In 2009, UNAM partnered with the Southern African Network for Biosciences (SANBio) to promote mushroom production in Southern Africa. This partnership has been possible through the Finnish Southern Africa Partnership Programme to Strengthen NEPAD/SANBio Network (BioFISA) which is a tripod arrangement in which the Governments of Finland and South Africa jointly support biosciences-related initiatives for poverty alleviation in 12 Southern African nation states. The NEPAD/SANBio Mushroom Project, executed by the University of Namibia through the ZERI office, promotes research and developmental work on mushroom production and value addition in six countries--Angola, Malawi, Mozambique, Namibia, Swaziland and Zambia. The change in the composition of participating countries was due partly to reorganization within NEPAD which aligned some of the original countries in new regional groupings.
Mushroom Cultivation in Poverty Alleviation
Mushroom farming is a simple cottage industry which does not require huge monetary investments or complicated technology. Almost all of southern Africa's farmers and peri-urban peoples are surrounded by agricultural and forestry residues. These are substrates or raw materials for mushroom farming. In a sense, these residues represent wealth at the doorstep of every farmer. Other than substrates, labor and water are available aplenty. Consumption of mushrooms in the Region is already popular; this is a ready market for the mushroom producer. What remains is for farmers to be made aware of their possibilities, supported, trained to produce mushrooms and linked to the markets. Nor are the farmers the only expected beneficiaries from mushroom farming.
Consumption of mushrooms would benefit the whole Southern African Region. All edible mushrooms are highly nutritious foods--high in dietary fibre, amounts of amino acids including all the essential amino acids, high in most vitamins and with practically no saturated fats. With these attributes, mushrooms are health foods which would improve the general wellbeing of the population. Indeed several edible mushrooms also have medicinal value. They are helpful in preventing or mitigating diabetes, hypertension and cancers. Some inedible mushrooms have medicinal value. In addition to the foregoing benefits list, these mushrooms have general immunity boosting capabilities. Their processed 'nutriceuticals', taken together with other medication (such as anti-retroviral drugs), could help alleviate many health problems, including HIV/AIDS.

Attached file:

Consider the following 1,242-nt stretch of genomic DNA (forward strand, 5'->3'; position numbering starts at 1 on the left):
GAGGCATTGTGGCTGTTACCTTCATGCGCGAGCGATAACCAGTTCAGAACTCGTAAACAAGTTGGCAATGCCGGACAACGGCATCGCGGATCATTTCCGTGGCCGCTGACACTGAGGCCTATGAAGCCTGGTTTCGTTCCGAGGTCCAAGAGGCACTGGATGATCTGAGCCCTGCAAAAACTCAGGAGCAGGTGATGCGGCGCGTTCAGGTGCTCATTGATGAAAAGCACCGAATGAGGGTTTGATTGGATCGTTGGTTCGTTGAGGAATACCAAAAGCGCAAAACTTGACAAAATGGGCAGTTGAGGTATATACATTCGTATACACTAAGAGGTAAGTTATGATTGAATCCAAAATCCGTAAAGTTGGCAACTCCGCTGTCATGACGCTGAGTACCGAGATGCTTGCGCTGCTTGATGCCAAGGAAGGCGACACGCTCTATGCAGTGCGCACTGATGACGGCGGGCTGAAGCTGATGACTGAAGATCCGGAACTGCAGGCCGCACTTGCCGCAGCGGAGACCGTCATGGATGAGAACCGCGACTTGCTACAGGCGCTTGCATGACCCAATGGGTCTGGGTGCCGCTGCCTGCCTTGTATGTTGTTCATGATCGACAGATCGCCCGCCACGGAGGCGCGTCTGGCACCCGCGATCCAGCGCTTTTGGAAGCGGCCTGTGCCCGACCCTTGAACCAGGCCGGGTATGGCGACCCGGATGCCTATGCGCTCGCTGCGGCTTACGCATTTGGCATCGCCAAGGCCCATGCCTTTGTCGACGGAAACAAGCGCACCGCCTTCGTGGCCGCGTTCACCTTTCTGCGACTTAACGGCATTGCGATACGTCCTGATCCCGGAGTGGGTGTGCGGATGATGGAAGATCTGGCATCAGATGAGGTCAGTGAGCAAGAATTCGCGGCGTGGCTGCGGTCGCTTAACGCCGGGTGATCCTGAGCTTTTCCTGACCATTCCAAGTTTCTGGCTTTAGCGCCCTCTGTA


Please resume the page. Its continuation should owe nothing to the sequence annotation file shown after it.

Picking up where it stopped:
The Mushroom Node's goal is to promote production, consumption and medicinal use of cultivable mushrooms in Namibia. Through awareness creation, mushroom farming and processing skills training, and research capacity building, the Project aims to put in place a viable holistic mushroom industry by 2015, which will have networks of farmers, processors and marketers of mushroom products within nation states and between southern African states.
Create awareness on mushroom cultivation technology and utilization
Promote mushroom production in communities through training, spawn production and linking farmers to markets
Create institutional capacity for research and extension on mushrooms in participating countries
Create better understanding of indigenous mushroom species with a potential for domestication and commercialization
Conserve genetic resources of cultivated mushroom species for public distribution and research within southern Africa
Demonstrate value addition of cultivated medicinal mushrooms through production of immunity-boosting mushroom neutriceutical
Contact Mushroom Node:
Ms Nailoke Pauline Kadhila-Muandingi (Coordinator)
340 Mandume Ndemufayo Ave
Telephone: +264 61 206 3458
Fax: +264 61 206 3929